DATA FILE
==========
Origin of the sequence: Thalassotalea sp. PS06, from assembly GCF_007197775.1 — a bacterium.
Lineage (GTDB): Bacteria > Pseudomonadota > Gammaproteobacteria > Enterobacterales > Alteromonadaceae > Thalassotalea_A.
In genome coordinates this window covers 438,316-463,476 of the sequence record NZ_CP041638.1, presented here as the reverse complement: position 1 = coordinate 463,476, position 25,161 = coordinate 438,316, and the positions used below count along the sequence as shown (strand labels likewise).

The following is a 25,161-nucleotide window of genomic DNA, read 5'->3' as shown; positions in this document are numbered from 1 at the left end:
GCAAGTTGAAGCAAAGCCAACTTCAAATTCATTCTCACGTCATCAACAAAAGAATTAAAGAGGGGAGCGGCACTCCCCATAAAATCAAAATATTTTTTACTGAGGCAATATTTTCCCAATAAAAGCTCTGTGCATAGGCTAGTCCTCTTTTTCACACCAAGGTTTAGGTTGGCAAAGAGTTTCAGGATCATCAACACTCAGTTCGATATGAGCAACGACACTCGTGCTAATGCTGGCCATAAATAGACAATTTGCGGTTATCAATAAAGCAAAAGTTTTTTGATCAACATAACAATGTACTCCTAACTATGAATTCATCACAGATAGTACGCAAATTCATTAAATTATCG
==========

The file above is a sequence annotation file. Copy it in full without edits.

Origin of the sequence: Thalassotalea sp. PS06, from assembly GCF_007197775.1 — a bacterium.
Lineage (GTDB): Bacteria > Pseudomonadota > Gammaproteobacteria > Enterobacterales > Alteromonadaceae > Thalassotalea_A.
In genome coordinates this window covers 438,316-463,476 of the sequence record NZ_CP041638.1, presented here as the reverse complement: position 1 = coordinate 463,476, position 25,161 = coordinate 438,316, and the positions used below count along the sequence as shown (strand labels likewise).

The following is a 25,161-nucleotide window of genomic DNA, read 5'->3' as shown; positions in this document are numbered from 1 at the left end:
GCAAGTTGAAGCAAAGCCAACTTCAAATTCATTCTCACGTCATCAACAAAAGAATTAAAGAGGGGAGCGGCACTCCCCATAAAATCAAAATATTTTTTACTGAGGCAATATTTTCCCAATAAAAGCTCTGTGCATAGGCTAGTCCTCTTTTTCACACCAAGGTTTAGGTTGGCAAAGAGTTTCAGGATCATCAACACTCAGTTCGATATGAGCAACGACACTCGTGCTAATGCTGGCCATAAATAGACAATTTGCGGTTATCAATAAAGCAAAAGTTTTTTGATCAACATAACAATGTACTCCTAACTATGAATTCATCACAGATAGTACGCAAATTCATTAAATTATCG